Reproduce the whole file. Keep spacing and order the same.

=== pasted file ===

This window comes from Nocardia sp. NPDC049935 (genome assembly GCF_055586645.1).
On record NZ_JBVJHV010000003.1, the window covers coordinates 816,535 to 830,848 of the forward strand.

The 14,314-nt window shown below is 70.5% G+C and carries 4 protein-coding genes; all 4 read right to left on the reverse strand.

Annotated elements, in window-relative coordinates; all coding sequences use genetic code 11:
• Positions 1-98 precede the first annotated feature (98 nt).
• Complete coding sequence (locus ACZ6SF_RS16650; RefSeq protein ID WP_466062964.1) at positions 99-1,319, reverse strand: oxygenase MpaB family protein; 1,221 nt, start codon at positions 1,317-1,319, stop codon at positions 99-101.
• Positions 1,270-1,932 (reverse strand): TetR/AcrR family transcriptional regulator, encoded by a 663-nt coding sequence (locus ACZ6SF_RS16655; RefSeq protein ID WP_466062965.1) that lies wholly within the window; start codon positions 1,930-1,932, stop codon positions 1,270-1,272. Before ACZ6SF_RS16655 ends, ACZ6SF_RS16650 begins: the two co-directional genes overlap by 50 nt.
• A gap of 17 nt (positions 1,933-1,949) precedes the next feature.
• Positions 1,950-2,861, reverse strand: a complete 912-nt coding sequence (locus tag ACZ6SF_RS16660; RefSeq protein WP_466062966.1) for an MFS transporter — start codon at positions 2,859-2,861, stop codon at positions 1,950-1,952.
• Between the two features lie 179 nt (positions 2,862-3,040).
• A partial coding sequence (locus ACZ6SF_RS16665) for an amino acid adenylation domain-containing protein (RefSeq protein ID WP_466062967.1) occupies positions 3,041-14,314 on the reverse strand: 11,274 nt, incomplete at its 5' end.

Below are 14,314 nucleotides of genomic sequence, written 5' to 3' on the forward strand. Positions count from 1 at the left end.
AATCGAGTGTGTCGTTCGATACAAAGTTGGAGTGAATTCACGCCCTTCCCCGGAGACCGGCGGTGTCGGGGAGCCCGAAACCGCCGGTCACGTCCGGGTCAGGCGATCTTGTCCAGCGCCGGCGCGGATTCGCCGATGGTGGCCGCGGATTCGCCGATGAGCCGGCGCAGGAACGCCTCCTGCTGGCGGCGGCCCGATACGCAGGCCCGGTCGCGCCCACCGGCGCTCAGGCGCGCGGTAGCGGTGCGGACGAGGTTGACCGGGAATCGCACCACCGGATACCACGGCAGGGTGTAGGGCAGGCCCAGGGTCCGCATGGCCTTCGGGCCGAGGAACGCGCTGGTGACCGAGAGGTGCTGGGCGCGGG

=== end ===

This window comes from Nocardia sp. NPDC049935 (genome assembly GCF_055586645.1).
On record NZ_JBVJHV010000003.1, the window covers coordinates 816,535 to 830,848 of the forward strand.

The 14,314-nt window shown below is 70.5% G+C and carries 4 protein-coding genes; all 4 read right to left on the reverse strand.

Annotated elements, in window-relative coordinates; all coding sequences use genetic code 11:
• Positions 1-98 precede the first annotated feature (98 nt).
• Complete coding sequence (locus ACZ6SF_RS16650; RefSeq protein ID WP_466062964.1) at positions 99-1,319, reverse strand: oxygenase MpaB family protein; 1,221 nt, start codon at positions 1,317-1,319, stop codon at positions 99-101.
• Positions 1,270-1,932 (reverse strand): TetR/AcrR family transcriptional regulator, encoded by a 663-nt coding sequence (locus ACZ6SF_RS16655; RefSeq protein ID WP_466062965.1) that lies wholly within the window; start codon positions 1,930-1,932, stop codon positions 1,270-1,272. Before ACZ6SF_RS16655 ends, ACZ6SF_RS16650 begins: the two co-directional genes overlap by 50 nt.
• A gap of 17 nt (positions 1,933-1,949) precedes the next feature.
• Positions 1,950-2,861, reverse strand: a complete 912-nt coding sequence (locus tag ACZ6SF_RS16660; RefSeq protein WP_466062966.1) for an MFS transporter — start codon at positions 2,859-2,861, stop codon at positions 1,950-1,952.
• Between the two features lie 179 nt (positions 2,862-3,040).
• A partial coding sequence (locus ACZ6SF_RS16665) for an amino acid adenylation domain-containing protein (RefSeq protein ID WP_466062967.1) occupies positions 3,041-14,314 on the reverse strand: 11,274 nt, incomplete at its 5' end.

Below are 14,314 nucleotides of genomic sequence, written 5' to 3' on the forward strand. Positions count from 1 at the left end.
AATCGAGTGTGTCGTTCGATACAAAGTTGGAGTGAATTCACGCCCTTCCCCGGAGACCGGCGGTGTCGGGGAGCCCGAAACCGCCGGTCACGTCCGGGTCAGGCGATCTTGTCCAGCGCCGGCGCGGATTCGCCGATGGTGGCCGCGGATTCGCCGATGAGCCGGCGCAGGAACGCCTCCTGCTGGCGGCGGCCCGATACGCAGGCCCGGTCGCGCCCACCGGCGCTCAGGCGCGCGGTAGCGGTGCGGACGAGGTTGACCGGGAATCGCACCACCGGATACCACGGCAGGGTGTAGGGCAGGCCCAGGGTCCGCATGGCCTTCGGGCCGAGGAACGCGCTGGTGACCGAGAGGTGCTGGGCGCGGG